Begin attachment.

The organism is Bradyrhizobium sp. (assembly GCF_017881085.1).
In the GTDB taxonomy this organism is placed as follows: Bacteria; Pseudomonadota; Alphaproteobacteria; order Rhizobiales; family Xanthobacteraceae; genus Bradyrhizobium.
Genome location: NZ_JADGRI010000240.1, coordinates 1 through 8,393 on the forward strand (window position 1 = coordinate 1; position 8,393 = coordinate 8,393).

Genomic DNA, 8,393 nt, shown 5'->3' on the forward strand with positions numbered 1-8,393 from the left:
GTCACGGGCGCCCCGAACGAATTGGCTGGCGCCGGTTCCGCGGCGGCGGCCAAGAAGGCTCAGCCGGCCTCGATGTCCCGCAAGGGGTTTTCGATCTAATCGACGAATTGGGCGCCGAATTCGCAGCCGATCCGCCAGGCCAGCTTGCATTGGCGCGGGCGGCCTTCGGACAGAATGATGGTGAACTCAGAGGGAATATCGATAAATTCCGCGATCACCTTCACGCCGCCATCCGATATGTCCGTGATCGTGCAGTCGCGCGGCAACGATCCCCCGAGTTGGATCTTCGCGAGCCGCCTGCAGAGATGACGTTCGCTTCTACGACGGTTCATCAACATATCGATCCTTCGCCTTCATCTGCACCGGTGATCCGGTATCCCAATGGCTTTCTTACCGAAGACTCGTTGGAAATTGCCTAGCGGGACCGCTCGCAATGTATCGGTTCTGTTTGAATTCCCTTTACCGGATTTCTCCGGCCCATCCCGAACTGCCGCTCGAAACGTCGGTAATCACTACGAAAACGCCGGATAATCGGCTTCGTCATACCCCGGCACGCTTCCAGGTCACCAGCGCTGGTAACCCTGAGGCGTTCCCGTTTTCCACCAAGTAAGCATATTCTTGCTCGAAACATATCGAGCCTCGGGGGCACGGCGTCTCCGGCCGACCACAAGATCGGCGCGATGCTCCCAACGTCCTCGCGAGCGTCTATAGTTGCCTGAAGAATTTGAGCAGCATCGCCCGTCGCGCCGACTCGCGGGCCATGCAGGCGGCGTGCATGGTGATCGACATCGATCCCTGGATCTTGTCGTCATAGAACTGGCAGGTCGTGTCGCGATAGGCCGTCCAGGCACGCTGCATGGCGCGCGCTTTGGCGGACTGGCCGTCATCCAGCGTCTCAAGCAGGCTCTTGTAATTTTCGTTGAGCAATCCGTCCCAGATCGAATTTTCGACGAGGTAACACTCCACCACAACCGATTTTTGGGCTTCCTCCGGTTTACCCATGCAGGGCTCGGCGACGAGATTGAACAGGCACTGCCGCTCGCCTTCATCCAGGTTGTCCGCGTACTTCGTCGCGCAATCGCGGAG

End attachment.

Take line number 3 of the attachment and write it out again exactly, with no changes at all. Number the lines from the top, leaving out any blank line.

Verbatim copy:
Genome location: NZ_JADGRI010000240.1, coordinates 1 through 8,393 on the forward strand (window position 1 = coordinate 1; position 8,393 = coordinate 8,393).